All Petrochemical Sunscreens are Unsafe
Big skincare lobbyists prefer to argue such petrochemicals ARE safe and that they make sunscreens more affordable to a mass market, but they also tend to ignore the hidden long-term costs, not only to the environment, but to their customers, as over the last 45 years (since avobenzone was first approved), skin cancer rates have grown an average of 4% per year, more or less the same rate as inflation-adjusted, per capita spending on sunscreens.
And though in that same time, Americans 65 and older have increased by 1.5% per year, this leaves a significant amount of skin cancer growth that is reasonably accounted for by the proliferation of petrochemical sunscreens that do a decent job at the skin's surface, but that mask deeper damage that shows up in the dermatologist office years later.
The Future of Avobenzone
A Call for Further Research and Regulation
As avobenzone gains prominence as a replacement for oxybenzone, it is imperative we look toward the future with a critical lens. The current limited studies and potential risks associated with avobenzone highlight the need for comprehensive research and regulation. It is essential to conduct further investigations to better understand its long-term effects on human health and the environment.
Stricter regulations and transparency from sunscreen manufacturers are necessary to ensure the safety of consumers and the preservation of our ecosystems. The future of avobenzone lies in comprehensive scientific scrutiny and responsible decision-making, aiming to provide reliable and safe sun protection options for all.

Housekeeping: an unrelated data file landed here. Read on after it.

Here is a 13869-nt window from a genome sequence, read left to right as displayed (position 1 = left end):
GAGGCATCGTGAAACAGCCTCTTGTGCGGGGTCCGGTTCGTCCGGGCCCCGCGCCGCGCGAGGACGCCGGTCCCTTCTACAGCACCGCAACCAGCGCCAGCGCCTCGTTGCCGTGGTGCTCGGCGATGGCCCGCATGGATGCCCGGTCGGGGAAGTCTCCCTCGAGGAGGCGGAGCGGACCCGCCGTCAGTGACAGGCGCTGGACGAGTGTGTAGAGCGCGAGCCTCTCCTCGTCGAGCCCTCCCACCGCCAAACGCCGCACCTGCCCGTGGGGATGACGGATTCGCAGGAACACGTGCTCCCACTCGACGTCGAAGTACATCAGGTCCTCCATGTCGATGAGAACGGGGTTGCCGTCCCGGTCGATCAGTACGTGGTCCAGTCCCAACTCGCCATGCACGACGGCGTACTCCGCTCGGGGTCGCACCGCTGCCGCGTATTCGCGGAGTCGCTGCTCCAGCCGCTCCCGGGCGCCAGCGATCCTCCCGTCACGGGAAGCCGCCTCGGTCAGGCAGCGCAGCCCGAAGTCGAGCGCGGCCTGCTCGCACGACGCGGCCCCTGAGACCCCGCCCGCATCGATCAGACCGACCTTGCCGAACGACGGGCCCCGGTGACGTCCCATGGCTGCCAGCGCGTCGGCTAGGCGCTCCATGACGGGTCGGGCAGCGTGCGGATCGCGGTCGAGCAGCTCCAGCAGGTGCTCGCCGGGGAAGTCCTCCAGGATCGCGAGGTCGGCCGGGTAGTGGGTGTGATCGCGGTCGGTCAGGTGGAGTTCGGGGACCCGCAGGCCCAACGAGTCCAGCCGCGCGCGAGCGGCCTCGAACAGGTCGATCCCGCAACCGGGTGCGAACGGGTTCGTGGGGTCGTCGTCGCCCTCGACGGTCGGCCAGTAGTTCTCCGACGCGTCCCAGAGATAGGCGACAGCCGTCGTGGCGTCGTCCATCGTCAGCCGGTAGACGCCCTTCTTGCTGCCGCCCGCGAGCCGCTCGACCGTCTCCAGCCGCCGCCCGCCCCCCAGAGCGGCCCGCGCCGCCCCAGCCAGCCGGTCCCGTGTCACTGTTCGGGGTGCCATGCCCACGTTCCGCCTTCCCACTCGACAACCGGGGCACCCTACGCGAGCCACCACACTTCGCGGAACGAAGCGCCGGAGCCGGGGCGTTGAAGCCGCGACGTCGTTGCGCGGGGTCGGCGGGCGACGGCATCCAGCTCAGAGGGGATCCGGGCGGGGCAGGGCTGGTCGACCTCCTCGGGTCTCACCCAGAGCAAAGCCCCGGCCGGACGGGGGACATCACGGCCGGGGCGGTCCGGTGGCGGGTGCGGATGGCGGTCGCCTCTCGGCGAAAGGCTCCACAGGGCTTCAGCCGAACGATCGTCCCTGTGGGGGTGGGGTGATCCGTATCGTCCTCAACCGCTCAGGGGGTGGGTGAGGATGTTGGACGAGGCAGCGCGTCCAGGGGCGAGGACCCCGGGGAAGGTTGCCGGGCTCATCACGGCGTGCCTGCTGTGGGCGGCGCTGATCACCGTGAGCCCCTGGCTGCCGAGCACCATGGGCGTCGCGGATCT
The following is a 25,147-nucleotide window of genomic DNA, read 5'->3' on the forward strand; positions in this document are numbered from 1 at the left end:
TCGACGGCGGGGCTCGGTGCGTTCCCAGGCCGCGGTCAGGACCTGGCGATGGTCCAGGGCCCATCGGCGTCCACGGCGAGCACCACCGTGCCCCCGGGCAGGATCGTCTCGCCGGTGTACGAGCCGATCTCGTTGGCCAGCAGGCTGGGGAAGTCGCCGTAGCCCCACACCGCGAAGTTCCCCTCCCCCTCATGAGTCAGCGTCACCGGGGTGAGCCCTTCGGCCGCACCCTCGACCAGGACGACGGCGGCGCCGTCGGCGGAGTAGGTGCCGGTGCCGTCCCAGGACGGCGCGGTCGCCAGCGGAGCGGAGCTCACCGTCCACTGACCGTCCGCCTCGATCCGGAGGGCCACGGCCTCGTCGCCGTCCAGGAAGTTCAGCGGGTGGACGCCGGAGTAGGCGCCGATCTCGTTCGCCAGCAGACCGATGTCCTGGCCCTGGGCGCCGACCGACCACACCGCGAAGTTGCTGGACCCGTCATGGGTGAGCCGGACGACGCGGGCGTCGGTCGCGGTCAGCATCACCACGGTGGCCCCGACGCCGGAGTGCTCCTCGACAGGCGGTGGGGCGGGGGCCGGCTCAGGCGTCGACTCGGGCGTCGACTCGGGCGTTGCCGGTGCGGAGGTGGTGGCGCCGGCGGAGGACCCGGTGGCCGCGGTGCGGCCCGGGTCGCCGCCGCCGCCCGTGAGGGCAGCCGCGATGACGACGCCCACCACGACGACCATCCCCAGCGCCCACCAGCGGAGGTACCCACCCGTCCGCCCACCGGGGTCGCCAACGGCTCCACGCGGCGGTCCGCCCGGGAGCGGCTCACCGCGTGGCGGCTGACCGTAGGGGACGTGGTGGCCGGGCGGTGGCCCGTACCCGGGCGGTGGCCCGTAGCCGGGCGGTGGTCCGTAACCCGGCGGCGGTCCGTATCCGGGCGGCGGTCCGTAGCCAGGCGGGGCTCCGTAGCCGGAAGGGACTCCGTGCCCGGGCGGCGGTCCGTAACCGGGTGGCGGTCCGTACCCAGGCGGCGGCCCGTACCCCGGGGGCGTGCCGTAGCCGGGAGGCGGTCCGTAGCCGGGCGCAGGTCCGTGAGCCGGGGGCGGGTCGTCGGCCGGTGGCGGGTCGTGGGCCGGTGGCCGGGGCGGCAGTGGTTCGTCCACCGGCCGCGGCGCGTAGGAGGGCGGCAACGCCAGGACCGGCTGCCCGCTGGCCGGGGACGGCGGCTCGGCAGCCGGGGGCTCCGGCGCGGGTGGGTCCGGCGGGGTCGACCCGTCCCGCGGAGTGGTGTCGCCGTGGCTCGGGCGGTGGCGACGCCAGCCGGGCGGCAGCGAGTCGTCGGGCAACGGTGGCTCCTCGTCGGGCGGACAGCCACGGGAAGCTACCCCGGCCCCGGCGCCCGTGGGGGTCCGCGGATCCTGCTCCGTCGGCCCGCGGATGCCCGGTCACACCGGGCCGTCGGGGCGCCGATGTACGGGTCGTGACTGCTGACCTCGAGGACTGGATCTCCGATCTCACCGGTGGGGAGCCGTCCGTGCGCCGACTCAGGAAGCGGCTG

Embracing Non-Nano Zinc Oxide Sunscreens
As concerns about the safety of avobenzone continue to grow, it becomes crucial to consider alternative sunscreens that prioritize both efficacy and safety. Non-nano zinc oxide sunscreens emerge as a promising solution for the future. With their ability to provide broad-spectrum protection and their stable composition that does not degrade in sunlight, non-nano zinc oxide sunscreens offer a reliable and safer option.
Moreover, these sunscreens are environmentally friendly, posing no threat to marine life or coral reefs. By embracing non-nano zinc oxide sunscreens, we can pave the way for a future where sun protection goes hand in hand with health-conscious choices and sustainable practices. Let us embrace this shift towards safer alternatives and ensure a brighter and healthier tomorrow for ourselves and the planet.